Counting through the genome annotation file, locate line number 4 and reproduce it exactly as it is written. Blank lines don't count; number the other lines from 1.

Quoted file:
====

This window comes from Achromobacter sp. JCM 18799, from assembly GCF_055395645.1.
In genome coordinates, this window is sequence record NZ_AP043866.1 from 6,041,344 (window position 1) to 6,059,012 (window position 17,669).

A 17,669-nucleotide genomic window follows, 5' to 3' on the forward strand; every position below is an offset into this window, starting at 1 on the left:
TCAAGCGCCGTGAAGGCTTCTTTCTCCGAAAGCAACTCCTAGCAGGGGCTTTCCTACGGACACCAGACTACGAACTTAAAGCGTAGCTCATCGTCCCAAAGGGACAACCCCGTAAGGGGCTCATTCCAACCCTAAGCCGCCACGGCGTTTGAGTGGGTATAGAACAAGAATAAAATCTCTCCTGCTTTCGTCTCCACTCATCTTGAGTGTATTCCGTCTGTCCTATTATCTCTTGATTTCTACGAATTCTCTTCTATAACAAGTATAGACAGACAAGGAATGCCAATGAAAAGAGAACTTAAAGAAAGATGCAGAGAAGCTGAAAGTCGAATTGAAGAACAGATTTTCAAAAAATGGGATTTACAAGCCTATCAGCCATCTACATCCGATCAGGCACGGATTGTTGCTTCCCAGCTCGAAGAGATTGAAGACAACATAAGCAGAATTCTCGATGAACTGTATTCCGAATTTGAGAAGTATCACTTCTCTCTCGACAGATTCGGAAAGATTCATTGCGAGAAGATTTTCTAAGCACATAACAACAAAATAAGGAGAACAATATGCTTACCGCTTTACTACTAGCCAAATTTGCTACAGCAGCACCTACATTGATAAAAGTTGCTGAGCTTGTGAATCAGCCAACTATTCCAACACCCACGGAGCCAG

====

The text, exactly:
TCAAGCGCCGTGAAGGCTTCTTTCTCCGAAAGCAACTCCTAGCAGGGGCTTTCCTACGGACACCAGACTACGAACTTAAAGCGTAGCTCATCGTCCCAAAGGGACAACCCCGTAAGGGGCTCATTCCAACCCTAAGCCGCCACGGCGTTTGAGTGGGTATAGAACAAGAATAAAATCTCTCCTGCTTTCGTCTCCACTCATCTTGAGTGTATTCCGTCTGTCCTATTATCTCTTGATTTCTACGAATTCTCTTCTATAACAAGTATAGACAGACAAGGAATGCCAATGAAAAGAGAACTTAAAGAAAGATGCAGAGAAGCTGAAAGTCGAATTGAAGAACAGATTTTCAAAAAATGGGATTTACAAGCCTATCAGCCATCTACATCCGATCAGGCACGGATTGTTGCTTCCCAGCTCGAAGAGATTGAAGACAACATAAGCAGAATTCTCGATGAACTGTATTCCGAATTTGAGAAGTATCACTTCTCTCTCGACAGATTCGGAAAGATTCATTGCGAGAAGATTTTCTAAGCACATAACAACAAAATAAGGAGAACAATATGCTTACCGCTTTACTACTAGCCAAATTTGCTACAGCAGCACCTACATTGATAAAAGTTGCTGAGCTTGTGAATCAGCCAACTATTCCAACACCCACGGAGCCAG